Though time wise it has been around a year between releases, it feels like a mere breath in sound and relationship between the self-titled debut Arcade Messiah album and its successor II. Continuing in adventure where its acclaimed progressive rock predecessor left off, the new encounter is an emprise of instrumental majesty and incitement reconfirming John Bassett as one of Europe’s finest songwriters, composers, and musicians.
An artist no stranger to garnering thick attention and praise through his band KingBathmat and acoustic offerings under own his name, Bassett’s solo instrumental project Arcade Messiah is another unique proposition from him. Weaving strands of highly varied styles from metal to math rock, stoner to post rock with further diverse and progressive flavours soaked in stirring ambience, the first Arcade Messiah album was a riveting exploration of sound and emotion through individual incitements. Each song worked on the listener’s senses and imagination and as mentioned, II carries on in the same vein but further experiments with textures whilst stretching the fusion of styles and essences to richer and deeper extent. Basset himself neatly sums up II, saying “after the surprise success of last year’s original Arcade Messiah album and after receiving feedback from fans of that album I decided to make a sequel, a continuation of that album, that is hopefully bigger, better, more refined and more dramatic, but which didn’t lose the vibe and atmosphere that was created on the original album“.
II opens with Moon Signal and straight away thoughts drift on the breeze of melodic and atmospheric coaxing. Keys whisper suggestively with their calm caress whilst a guitar emotively entices before sparking a broadening into a thicker and more volatile landscape. The celestial air which painted the start continues to ebb and flow within the spatial yet tightly woven invitation of the track, its journey hinting at vastness and intimacy simultaneously whilst twisting through varied realms as the song explores new avenues of calm, tempestuousness, and imagination.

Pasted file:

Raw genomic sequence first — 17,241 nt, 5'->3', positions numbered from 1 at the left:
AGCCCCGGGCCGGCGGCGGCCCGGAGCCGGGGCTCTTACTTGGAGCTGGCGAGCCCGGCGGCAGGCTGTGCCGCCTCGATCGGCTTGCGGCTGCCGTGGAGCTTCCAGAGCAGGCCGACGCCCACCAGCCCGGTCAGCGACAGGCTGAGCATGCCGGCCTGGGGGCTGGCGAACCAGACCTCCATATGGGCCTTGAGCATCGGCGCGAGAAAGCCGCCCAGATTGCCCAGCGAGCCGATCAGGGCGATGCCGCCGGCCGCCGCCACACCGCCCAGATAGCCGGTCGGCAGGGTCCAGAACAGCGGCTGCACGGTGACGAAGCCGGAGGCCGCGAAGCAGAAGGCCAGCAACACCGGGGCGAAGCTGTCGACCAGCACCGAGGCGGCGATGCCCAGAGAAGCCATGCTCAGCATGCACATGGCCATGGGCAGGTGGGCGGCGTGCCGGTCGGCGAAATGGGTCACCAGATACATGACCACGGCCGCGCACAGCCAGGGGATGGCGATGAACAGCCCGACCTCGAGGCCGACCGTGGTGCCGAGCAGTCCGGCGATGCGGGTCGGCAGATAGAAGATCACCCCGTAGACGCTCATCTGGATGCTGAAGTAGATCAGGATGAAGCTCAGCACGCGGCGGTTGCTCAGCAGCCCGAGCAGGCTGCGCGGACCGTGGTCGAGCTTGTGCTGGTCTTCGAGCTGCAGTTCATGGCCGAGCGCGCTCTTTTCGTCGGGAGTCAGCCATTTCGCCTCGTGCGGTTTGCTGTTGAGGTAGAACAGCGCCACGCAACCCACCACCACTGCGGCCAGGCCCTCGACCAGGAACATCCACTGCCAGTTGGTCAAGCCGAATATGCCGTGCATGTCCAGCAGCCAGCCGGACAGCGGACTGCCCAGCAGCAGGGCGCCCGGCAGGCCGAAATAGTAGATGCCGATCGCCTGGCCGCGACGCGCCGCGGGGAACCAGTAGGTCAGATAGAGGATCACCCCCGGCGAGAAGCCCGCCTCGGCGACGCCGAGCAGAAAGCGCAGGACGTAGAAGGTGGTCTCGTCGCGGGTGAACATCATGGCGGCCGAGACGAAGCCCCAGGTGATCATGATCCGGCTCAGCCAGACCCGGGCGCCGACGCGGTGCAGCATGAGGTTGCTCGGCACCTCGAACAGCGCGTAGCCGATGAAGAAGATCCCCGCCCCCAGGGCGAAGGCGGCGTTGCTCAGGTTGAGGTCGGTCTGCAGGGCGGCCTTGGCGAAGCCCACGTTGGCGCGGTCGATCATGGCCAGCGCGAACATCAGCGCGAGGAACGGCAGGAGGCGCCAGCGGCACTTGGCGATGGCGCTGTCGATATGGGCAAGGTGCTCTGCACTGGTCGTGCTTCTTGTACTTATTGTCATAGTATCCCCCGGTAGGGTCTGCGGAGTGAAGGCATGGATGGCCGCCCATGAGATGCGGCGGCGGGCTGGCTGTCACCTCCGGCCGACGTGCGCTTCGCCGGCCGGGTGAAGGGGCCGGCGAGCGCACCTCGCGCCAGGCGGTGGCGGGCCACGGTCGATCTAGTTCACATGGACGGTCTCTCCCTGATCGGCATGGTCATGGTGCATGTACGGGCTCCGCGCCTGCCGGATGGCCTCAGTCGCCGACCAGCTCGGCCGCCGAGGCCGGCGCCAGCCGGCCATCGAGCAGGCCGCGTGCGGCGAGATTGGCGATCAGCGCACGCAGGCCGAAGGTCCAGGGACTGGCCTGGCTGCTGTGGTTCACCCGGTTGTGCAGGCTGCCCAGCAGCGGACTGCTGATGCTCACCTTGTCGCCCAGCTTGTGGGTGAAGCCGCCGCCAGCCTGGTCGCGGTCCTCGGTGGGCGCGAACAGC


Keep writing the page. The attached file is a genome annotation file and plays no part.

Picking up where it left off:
As expected, Bassett bewitches and provokes ears and emotions with his writing and craft, each piece of music a tapestry of clues and persuasion for the imagination to run with greedily, Red Widow another swift example and success. The second track has a more sinister air to its tone and presence which starting from a sonic mist is soon opening up layers of equally intimidating and seductive expression. The arousal of ear and thought also evolves through many guises within the full umbrella of sonic temptation, a creative travelogue shaping all tracks with the compelling Black Dice Maze a prime example as it glides through sonic intrigue and emotive calm as well as tenacious rock ‘n’ roll and ravenous volatility within its gripping theatre of sound and invention.
The next up Gallows Way seduces from its first touch. Initially it is a surf rock infused ambient hug on the senses, soon spreading out with evocative melodies and reflective sonic shimmers as guitars and keys align with shadowy but restrained rhythms. The skills and invention of Bassett across the instrumentation is a perpetual doorway into the heart of the music, guitars especially descriptive and suggestive across the album but just as potent are the rhythmic contrasts and darker hues that can either ripple or erupt in more forceful intent to temper or enhance the adventure around them. In the fourth song beauty dominates though whereas Fourth Quarter involves rugged scenery of riffs and dynamics within a sonic radiance which immerses the listener with a climate of invitational sultriness and tempting danger. The track is a gripping fascination and rich aural temptation matched in might by the sultry mystique of Via Occulta. The short piece is a maze of shadows, a lure into secrets and hidden depths, and a spellbinding flight even with its brevity.
Across both Read The Sky and Start Missing Everybody, artist and album continue to be a kaleidoscope of aural ingenuity and temptation; each of them evocations which transfix and incite the senses and imagination into unique interpretation of the sonic palette on offer. The closing pair of the two is a melancholic kiss but just as potently fuelled by hope and energy to create something emotionally anthemic.
The CD version also includes the bonus track The Four Horsemen, a striking cover of the Aphrodite’s Child song which was also Arcade Messiah’s contribution to the recently vinyl released compilation album by Fruit De Mer Records called Side Effects. Alone it is worth the purchase of a CD, Bassett giving the track fresh life and suggestiveness, though the cream of II is undoubtedly his original and thrilling tracks.
John Bassett as mentioned is for us one of the UK’s most potent and stirring songwriters, let alone musicians, and II another thick slice of pleasure.
Arcade Messiah II is out now digitally as a name your price download @ https://arcademessiah.bandcamp.com via Stereohead Records and on CD from November 27th.
Pete RingMaster 23/11/2015
Copyright RingMaster: MyFreeCopyright
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